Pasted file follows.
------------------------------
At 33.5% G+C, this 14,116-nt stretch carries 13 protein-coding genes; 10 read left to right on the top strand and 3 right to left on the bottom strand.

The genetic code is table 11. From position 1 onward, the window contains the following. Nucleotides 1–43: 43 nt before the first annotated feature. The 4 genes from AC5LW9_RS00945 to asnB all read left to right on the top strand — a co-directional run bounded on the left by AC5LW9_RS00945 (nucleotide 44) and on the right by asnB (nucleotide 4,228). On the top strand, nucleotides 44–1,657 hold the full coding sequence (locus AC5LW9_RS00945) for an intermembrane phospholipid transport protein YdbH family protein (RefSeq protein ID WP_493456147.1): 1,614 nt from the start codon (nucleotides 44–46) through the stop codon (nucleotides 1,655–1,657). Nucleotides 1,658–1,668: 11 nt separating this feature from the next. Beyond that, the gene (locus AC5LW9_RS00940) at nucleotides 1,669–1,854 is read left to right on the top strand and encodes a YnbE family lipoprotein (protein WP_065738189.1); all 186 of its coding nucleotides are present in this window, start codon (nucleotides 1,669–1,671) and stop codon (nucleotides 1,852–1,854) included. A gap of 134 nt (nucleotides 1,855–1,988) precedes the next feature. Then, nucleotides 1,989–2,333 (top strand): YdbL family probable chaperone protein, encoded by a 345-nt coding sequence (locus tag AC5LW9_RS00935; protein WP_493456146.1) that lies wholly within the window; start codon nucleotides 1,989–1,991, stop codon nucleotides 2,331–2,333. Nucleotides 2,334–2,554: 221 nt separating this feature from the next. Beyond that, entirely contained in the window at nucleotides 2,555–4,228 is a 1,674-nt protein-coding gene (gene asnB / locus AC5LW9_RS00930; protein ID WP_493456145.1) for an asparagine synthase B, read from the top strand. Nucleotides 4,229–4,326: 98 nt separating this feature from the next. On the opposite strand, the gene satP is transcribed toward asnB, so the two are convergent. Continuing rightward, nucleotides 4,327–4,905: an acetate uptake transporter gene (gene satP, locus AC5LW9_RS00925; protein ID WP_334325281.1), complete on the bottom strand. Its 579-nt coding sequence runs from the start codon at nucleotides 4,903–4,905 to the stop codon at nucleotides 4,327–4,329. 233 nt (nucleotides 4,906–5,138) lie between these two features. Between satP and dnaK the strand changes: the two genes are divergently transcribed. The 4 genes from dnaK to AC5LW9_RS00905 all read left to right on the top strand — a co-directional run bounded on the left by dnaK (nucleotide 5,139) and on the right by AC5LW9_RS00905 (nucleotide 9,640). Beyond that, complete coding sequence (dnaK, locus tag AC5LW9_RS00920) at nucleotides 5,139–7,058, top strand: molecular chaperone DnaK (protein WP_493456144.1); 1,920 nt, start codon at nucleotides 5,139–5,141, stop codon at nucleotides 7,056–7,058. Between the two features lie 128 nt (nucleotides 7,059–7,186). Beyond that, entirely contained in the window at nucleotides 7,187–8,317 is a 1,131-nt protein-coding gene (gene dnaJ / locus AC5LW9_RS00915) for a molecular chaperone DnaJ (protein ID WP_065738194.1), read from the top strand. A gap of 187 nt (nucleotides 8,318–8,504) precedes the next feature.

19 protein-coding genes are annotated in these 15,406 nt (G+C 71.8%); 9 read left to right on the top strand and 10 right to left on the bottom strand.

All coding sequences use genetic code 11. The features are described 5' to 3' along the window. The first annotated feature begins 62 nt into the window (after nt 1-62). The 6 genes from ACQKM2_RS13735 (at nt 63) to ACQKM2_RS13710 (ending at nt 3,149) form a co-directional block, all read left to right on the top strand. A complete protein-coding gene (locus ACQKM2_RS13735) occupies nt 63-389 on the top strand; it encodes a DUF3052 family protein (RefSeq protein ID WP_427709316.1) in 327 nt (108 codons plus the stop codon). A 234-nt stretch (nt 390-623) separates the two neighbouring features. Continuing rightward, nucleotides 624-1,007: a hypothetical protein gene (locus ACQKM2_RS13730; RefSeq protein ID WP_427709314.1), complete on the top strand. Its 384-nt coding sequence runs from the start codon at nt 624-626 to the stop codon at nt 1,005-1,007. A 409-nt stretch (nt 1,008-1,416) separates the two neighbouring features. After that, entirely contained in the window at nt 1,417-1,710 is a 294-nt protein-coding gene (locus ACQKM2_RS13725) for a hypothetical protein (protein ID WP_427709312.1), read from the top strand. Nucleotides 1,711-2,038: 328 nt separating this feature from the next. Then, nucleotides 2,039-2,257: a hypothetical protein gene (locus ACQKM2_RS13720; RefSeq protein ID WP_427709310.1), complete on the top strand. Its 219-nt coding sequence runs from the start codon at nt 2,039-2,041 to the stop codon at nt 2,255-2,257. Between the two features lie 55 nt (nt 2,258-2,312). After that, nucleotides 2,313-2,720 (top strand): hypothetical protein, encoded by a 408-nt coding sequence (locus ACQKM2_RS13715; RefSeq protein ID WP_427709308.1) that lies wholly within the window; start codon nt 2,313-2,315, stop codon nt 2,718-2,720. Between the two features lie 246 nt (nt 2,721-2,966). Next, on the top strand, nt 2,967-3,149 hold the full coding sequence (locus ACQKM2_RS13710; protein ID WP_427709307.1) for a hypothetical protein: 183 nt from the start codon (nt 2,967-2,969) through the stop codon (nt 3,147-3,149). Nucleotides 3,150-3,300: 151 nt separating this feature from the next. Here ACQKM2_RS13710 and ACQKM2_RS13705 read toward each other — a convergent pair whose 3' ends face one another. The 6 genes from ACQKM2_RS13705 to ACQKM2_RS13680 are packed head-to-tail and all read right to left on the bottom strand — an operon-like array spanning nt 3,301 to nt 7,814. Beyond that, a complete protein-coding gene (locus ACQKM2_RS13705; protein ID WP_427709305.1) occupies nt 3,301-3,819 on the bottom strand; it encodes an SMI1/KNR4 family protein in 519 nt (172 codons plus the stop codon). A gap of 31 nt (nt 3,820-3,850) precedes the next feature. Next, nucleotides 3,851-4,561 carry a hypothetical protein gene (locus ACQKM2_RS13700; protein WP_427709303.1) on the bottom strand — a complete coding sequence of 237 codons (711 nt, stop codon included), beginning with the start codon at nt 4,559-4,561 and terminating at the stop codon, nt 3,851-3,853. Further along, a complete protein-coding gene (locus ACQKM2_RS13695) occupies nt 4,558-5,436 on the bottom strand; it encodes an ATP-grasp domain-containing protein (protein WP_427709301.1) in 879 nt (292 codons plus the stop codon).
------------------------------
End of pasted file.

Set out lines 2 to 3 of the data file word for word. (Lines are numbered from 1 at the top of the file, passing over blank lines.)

The genetic code is table 11. From position 1 onward, the window contains the following. Nucleotides 1–43: 43 nt before the first annotated feature. The 4 genes from AC5LW9_RS00945 to asnB all read left to right on the top strand — a co-directional run bounded on the left by AC5LW9_RS00945 (nucleotide 44) and on the right by asnB (nucleotide 4,228). On the top strand, nucleotides 44–1,657 hold the full coding sequence (locus AC5LW9_RS00945) for an intermembrane phospholipid transport protein YdbH family protein (RefSeq protein ID WP_493456147.1): 1,614 nt from the start codon (nucleotides 44–46) through the stop codon (nucleotides 1,655–1,657). Nucleotides 1,658–1,668: 11 nt separating this feature from the next. Beyond that, the gene (locus AC5LW9_RS00940) at nucleotides 1,669–1,854 is read left to right on the top strand and encodes a YnbE family lipoprotein (protein WP_065738189.1); all 186 of its coding nucleotides are present in this window, start codon (nucleotides 1,669–1,671) and stop codon (nucleotides 1,852–1,854) included. A gap of 134 nt (nucleotides 1,855–1,988) precedes the next feature. Then, nucleotides 1,989–2,333 (top strand): YdbL family probable chaperone protein, encoded by a 345-nt coding sequence (locus tag AC5LW9_RS00935; protein WP_493456146.1) that lies wholly within the window; start codon nucleotides 1,989–1,991, stop codon nucleotides 2,331–2,333. Nucleotides 2,334–2,554: 221 nt separating this feature from the next. Beyond that, entirely contained in the window at nucleotides 2,555–4,228 is a 1,674-nt protein-coding gene (gene asnB / locus AC5LW9_RS00930; protein ID WP_493456145.1) for an asparagine synthase B, read from the top strand. Nucleotides 4,229–4,326: 98 nt separating this feature from the next. On the opposite strand, the gene satP is transcribed toward asnB, so the two are convergent. Continuing rightward, nucleotides 4,327–4,905: an acetate uptake transporter gene (gene satP, locus AC5LW9_RS00925; protein ID WP_334325281.1), complete on the bottom strand. Its 579-nt coding sequence runs from the start codon at nucleotides 4,903–4,905 to the stop codon at nucleotides 4,327–4,329. 233 nt (nucleotides 4,906–5,138) lie between these two features. Between satP and dnaK the strand changes: the two genes are divergently transcribed. The 4 genes from dnaK to AC5LW9_RS00905 all read left to right on the top strand — a co-directional run bounded on the left by dnaK (nucleotide 5,139) and on the right by AC5LW9_RS00905 (nucleotide 9,640). Beyond that, complete coding sequence (dnaK, locus tag AC5LW9_RS00920) at nucleotides 5,139–7,058, top strand: molecular chaperone DnaK (protein WP_493456144.1); 1,920 nt, start codon at nucleotides 5,139–5,141, stop codon at nucleotides 7,056–7,058. Between the two features lie 128 nt (nucleotides 7,059–7,186). Beyond that, entirely contained in the window at nucleotides 7,187–8,317 is a 1,131-nt protein-coding gene (gene dnaJ / locus AC5LW9_RS00915) for a molecular chaperone DnaJ (protein ID WP_065738194.1), read from the top strand. A gap of 187 nt (nucleotides 8,318–8,504) precedes the next feature.

19 protein-coding genes are annotated in these 15,406 nt (G+C 71.8%); 9 read left to right on the top strand and 10 right to left on the bottom strand.